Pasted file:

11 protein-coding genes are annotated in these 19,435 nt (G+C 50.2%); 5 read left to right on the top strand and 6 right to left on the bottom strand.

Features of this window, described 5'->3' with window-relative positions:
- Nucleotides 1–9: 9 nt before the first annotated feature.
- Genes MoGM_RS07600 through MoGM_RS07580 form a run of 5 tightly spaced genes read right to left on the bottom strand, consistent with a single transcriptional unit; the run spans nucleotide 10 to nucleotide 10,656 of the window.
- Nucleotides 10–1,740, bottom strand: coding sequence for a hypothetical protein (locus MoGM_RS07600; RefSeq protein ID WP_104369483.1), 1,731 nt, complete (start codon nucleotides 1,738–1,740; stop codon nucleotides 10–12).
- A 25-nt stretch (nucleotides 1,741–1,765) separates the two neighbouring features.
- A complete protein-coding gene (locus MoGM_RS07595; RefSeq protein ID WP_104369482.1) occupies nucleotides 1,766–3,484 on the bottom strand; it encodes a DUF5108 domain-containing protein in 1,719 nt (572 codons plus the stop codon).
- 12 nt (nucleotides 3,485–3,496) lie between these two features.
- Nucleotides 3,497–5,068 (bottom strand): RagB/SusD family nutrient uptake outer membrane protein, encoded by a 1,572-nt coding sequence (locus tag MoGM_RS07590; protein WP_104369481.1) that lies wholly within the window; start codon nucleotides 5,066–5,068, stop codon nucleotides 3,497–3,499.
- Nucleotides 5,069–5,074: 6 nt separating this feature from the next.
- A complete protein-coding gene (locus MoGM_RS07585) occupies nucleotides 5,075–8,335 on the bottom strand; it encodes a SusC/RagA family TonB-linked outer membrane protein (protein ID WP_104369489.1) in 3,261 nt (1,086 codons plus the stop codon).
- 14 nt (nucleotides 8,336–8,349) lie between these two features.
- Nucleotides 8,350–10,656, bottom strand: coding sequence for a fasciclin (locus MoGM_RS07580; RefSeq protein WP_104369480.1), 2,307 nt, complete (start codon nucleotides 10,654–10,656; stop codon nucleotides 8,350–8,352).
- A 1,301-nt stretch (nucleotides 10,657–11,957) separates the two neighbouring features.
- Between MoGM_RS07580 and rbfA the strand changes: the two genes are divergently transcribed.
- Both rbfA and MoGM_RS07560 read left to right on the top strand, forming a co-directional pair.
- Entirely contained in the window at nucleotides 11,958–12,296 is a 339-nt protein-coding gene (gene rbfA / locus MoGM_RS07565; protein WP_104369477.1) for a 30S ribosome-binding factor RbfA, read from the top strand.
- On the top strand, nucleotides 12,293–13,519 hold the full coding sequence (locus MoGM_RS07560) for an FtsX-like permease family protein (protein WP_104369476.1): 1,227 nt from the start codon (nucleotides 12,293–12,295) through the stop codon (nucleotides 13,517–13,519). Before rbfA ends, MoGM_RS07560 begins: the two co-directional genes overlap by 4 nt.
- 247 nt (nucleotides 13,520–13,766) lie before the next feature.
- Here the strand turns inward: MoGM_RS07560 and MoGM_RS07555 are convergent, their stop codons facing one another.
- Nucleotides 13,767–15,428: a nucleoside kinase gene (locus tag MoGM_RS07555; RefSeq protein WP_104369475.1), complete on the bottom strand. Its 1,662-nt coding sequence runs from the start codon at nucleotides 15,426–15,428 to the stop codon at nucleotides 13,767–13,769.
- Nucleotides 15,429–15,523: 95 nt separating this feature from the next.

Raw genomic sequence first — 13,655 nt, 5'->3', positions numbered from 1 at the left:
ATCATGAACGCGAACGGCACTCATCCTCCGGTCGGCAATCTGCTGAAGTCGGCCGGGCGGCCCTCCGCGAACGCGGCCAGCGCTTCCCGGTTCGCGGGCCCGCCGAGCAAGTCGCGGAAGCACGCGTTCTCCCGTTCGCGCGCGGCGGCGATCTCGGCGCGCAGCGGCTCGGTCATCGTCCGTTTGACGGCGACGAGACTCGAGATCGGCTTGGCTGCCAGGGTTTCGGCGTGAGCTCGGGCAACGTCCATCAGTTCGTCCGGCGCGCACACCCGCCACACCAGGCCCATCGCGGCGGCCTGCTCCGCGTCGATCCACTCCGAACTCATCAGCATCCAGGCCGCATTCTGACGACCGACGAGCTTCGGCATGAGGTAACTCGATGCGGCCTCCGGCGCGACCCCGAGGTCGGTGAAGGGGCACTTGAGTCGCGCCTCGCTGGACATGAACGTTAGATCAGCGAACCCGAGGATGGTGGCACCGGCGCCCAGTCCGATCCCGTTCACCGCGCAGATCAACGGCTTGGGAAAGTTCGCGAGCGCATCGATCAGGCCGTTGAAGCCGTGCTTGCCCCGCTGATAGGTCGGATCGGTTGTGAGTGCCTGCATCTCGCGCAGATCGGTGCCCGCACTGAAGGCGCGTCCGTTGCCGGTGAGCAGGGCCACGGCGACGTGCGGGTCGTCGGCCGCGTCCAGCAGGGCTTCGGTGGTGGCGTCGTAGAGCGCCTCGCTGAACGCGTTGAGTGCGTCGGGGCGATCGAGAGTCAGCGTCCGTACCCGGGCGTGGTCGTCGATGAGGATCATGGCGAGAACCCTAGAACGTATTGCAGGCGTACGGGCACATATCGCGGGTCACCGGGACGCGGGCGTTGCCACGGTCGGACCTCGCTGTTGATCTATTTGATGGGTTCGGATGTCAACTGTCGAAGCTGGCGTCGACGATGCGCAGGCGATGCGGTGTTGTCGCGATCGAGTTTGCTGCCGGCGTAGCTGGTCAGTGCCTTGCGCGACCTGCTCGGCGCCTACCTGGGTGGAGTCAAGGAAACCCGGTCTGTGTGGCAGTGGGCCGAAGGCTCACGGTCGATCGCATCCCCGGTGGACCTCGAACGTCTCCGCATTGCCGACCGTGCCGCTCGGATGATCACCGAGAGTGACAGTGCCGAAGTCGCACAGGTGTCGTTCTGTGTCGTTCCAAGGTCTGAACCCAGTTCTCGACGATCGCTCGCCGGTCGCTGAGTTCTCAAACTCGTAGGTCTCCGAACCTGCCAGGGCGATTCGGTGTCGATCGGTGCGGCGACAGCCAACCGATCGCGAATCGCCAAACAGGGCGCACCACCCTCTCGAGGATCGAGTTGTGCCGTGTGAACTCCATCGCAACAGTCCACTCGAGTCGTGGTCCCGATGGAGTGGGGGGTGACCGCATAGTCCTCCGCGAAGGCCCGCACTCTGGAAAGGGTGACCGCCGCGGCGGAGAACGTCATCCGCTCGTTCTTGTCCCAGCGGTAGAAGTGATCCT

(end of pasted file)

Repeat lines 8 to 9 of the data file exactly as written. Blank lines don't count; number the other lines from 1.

- 12 nt (nucleotides 3,485–3,496) lie between these two features.
- Nucleotides 3,497–5,068 (bottom strand): RagB/SusD family nutrient uptake outer membrane protein, encoded by a 1,572-nt coding sequence (locus tag MoGM_RS07590; protein WP_104369481.1) that lies wholly within the window; start codon nucleotides 5,066–5,068, stop codon nucleotides 3,497–3,499.